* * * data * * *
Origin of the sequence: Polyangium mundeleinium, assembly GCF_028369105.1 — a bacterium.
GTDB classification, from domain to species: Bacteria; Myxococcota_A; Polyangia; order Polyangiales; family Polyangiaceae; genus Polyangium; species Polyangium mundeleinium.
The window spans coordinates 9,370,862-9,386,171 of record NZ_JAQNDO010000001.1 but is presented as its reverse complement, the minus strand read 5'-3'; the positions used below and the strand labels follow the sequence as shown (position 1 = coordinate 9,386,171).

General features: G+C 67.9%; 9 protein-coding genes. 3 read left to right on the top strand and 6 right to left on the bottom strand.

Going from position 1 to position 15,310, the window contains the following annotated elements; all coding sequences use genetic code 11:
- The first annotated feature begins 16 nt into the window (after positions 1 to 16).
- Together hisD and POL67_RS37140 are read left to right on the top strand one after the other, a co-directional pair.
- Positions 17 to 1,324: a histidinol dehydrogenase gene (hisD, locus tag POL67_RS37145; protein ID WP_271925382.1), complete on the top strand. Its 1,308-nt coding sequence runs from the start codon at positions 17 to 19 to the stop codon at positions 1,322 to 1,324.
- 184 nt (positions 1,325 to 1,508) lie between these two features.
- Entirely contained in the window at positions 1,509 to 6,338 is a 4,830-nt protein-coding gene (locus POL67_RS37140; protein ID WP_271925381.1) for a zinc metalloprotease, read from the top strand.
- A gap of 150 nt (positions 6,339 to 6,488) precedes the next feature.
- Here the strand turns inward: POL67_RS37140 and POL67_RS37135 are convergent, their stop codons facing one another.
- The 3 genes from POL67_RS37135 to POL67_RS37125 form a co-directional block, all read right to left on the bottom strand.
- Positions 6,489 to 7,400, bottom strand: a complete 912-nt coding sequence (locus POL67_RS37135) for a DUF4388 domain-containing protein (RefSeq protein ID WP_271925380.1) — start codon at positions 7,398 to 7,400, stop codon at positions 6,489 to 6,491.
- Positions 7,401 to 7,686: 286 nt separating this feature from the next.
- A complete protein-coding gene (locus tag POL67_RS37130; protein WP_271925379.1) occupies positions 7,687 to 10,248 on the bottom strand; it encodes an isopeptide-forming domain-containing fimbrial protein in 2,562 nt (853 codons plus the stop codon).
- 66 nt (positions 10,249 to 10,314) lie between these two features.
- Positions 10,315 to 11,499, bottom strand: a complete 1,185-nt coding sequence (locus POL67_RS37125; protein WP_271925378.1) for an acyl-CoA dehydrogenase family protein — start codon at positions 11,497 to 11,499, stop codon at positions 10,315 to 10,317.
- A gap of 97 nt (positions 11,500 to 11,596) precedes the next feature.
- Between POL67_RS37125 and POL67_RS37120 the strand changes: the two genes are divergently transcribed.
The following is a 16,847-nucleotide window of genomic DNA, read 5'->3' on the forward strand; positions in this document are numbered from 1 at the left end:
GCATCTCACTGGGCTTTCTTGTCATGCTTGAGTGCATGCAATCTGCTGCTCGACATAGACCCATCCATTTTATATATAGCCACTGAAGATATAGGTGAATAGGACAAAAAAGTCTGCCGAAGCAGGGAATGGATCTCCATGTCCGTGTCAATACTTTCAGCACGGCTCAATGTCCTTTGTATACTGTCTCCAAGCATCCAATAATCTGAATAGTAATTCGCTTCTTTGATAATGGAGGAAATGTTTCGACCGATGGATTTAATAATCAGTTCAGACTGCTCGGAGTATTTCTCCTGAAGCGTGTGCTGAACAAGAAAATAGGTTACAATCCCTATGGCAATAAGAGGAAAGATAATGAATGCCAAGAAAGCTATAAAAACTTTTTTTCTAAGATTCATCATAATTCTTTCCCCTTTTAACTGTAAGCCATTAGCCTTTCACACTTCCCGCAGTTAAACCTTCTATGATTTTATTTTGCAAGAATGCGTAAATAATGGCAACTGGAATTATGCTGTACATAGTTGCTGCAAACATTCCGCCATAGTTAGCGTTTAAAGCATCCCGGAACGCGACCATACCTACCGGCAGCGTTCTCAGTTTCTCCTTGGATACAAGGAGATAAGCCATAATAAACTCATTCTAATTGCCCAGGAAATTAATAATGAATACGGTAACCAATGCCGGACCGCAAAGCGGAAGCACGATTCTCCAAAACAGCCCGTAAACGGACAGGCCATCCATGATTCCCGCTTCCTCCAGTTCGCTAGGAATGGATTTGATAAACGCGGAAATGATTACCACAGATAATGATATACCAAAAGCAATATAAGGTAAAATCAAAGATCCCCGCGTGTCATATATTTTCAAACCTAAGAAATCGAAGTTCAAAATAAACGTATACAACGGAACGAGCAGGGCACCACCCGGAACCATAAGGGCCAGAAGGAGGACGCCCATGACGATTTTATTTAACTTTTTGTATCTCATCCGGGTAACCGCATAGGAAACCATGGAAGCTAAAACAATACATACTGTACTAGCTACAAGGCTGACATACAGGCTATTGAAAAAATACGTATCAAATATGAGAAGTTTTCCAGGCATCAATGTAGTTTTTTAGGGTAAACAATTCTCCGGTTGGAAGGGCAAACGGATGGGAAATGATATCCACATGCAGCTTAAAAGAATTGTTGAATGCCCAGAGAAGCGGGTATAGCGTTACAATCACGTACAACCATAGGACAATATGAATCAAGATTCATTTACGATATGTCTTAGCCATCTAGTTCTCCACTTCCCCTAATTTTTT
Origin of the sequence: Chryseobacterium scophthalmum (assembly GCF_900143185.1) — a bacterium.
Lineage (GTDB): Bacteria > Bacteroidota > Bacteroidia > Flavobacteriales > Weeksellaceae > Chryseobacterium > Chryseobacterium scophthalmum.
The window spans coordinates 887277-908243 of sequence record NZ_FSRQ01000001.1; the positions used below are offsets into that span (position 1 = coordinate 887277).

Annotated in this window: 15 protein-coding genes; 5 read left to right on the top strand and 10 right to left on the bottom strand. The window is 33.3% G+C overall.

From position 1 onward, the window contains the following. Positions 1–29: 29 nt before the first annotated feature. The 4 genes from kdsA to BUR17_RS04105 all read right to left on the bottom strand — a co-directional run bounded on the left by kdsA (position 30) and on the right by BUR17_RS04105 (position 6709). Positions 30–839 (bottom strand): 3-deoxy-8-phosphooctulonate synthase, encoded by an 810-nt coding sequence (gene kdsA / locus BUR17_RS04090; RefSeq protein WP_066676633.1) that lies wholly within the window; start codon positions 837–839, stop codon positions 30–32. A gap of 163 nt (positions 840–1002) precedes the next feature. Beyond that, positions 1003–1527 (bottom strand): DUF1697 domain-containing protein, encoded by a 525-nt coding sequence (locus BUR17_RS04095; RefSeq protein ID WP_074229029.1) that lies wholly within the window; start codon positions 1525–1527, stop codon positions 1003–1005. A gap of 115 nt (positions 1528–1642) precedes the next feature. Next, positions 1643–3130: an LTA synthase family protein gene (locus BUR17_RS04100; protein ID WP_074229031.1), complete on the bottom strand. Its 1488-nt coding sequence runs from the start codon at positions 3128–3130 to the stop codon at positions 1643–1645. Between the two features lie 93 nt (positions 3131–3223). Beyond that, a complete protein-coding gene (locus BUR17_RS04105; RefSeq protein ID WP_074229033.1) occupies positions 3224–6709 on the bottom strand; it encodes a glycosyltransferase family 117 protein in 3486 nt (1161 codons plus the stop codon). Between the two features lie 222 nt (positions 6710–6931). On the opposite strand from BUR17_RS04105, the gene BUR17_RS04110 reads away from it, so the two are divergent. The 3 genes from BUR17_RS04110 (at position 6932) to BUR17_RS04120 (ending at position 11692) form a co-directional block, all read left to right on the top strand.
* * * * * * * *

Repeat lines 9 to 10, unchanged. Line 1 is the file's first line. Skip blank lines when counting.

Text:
- 184 nt (positions 1,325 to 1,508) lie between these two features.
- Entirely contained in the window at positions 1,509 to 6,338 is a 4,830-nt protein-coding gene (locus POL67_RS37140; protein ID WP_271925381.1) for a zinc metalloprotease, read from the top strand.